Judge O'Neill's declaration of a mistrial in Bill Cosby's sexual assault case dealt a devastating blow to the nearly 60 women who have alleged sexual misconduct charges against him (all of which he has vehemently denied). But in statements following the announcement, Cosby's accusers reacted to the mistrial with disappointment, but they were not without a sense of determination and hope.
"Rehearing testimony in this case is re-victimization for everyone that's been the victim of sexual assault and rape," said Linda Kirkpatrick, who accused Cosby of sexually assaulting her in 1981, to CNN. "It's painful. It's raw. It's real. We're not actors. We're real life people. This is our lives." She added that she still feels "incredibly hopeful" after hearing the district attorney's statement confirming that the case will be retried.
Kirkpatrick additionally touched on the subject of rape culture in America. “He thought he could bury us. He didn’t know we were seeds," she said. "We are sprouting up. We are looking for reform. Uncovering rape culture in this country where victims are blamed and shamed.”
Jewell Allison, who alleges that Cosby drugged and assaulted her in the late '80s, had a spiritual response to the case's outcome. “I don’t think it’s a coincidence that we came out here and I’m hearing church bells,” she said. “I think God is watching all of us.”
She further suggested that, while Cosby is a free man in the legal sense, he is trapped in a self-made prison. “He walked out but the bars were all around him,” she said. “He’s mobile, but the jail goes with him wherever he goes. I’m praying for his salvation. He can come to my church anytime. We’ll dip him in the water.”
Cindra Ladd, another of Cosby's accusers, appeared to share Allison's view of the actor's self-made prison, though offering no sense of forgiveness. "Bill Cosby has already been exposed as a predator who hid behind his jovial mask for more than 50 years and no jury verdict will ever change that," she said. "Despite the disappointing outcome of this case, I take comfort knowing that Bill Cosby's life is now, and forever will be, a living hell."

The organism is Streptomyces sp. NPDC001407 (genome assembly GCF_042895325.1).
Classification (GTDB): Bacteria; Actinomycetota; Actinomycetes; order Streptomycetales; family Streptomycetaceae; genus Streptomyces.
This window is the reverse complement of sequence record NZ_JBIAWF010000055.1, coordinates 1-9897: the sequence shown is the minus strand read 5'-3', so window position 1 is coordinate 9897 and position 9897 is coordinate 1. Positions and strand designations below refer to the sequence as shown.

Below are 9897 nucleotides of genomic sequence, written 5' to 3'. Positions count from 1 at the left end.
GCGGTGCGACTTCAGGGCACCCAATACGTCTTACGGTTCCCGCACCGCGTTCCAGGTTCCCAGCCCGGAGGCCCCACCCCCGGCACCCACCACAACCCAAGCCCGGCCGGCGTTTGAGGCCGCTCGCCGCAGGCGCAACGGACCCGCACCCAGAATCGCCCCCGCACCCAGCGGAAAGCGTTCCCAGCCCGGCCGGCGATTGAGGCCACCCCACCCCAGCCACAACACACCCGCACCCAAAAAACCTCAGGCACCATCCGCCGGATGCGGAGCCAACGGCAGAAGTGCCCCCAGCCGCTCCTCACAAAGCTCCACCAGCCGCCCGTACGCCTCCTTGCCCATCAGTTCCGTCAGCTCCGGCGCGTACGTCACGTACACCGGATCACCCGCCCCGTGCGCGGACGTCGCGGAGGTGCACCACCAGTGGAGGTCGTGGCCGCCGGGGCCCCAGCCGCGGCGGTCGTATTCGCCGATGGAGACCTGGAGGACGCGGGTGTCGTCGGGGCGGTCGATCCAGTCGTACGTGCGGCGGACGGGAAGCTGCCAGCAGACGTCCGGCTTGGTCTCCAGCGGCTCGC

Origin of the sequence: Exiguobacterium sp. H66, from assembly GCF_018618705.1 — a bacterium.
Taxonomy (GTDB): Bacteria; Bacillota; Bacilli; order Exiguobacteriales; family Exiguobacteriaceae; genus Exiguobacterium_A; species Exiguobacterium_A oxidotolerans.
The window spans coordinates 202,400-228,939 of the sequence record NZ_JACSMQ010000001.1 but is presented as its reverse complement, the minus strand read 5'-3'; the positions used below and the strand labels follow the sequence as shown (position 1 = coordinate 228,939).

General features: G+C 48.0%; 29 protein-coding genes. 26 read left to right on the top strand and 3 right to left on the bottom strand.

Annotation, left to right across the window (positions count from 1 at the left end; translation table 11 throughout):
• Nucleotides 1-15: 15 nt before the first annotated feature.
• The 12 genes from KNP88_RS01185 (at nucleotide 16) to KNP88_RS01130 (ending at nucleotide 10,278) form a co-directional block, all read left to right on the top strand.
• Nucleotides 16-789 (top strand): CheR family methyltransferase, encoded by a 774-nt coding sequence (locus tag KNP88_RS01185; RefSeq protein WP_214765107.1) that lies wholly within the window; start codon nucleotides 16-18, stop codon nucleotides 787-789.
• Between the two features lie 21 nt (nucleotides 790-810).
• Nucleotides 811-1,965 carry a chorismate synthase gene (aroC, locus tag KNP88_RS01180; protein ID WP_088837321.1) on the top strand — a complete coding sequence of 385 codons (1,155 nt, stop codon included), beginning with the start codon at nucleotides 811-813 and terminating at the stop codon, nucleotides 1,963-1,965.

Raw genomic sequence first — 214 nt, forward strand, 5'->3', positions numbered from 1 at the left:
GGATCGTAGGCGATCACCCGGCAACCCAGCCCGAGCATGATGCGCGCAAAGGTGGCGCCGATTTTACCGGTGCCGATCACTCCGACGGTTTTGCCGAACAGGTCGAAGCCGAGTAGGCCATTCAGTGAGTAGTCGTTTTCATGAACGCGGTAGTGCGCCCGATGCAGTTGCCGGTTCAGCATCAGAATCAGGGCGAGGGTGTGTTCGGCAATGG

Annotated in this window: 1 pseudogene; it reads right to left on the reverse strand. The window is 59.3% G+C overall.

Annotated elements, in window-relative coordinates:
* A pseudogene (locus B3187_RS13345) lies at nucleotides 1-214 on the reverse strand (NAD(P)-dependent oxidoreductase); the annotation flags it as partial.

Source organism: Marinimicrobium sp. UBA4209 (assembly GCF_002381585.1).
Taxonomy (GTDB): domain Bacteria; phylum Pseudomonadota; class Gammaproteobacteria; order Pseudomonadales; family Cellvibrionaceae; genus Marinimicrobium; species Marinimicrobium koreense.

Victoria Valentino, who alleges that she was drugged and raped by Cosby in 1969, responded to the news with a mixture of sadness and determination. "We’re devastated, but the work goes on,” she said. “A woman’s worth was on trial these past two weeks. Society has failed [Andrea Constand] and has failed us.”
Another accuser, Beth Ferrier, expressed similar determination. “Round two — that’s all I can say,” she said. “Cosby’s own words: Far from Finished. That was the name of his own [comedy] tour. He’s messed around with the wrong ladies this time. Like anything in this world, things that are worth the wait, we have to continue to push forward.”
Cosby's wife, Camille, released a statement sharply criticizing the district attorney, the judge, the accusers, and the accusers' legal teams. In response, Kristina Ruehli, who claims that Cosby drugged and attempted to sexually assault her in 1965, released her own statement. "I am particularly nauseated by the statement by Camille Cosby," she said. "The vitriol in it to me was over the top considering that 60 accusers came forward and Cosby was not found innocent."
More of the long list of women who've accused Cosby of sexual assault are sure to react to the mistrial in the upcoming days. Cosby continues to deny all claims of sexual misconduct. If the current responses are any indication, the motivation to see legal action against Cosby has been far from weakened.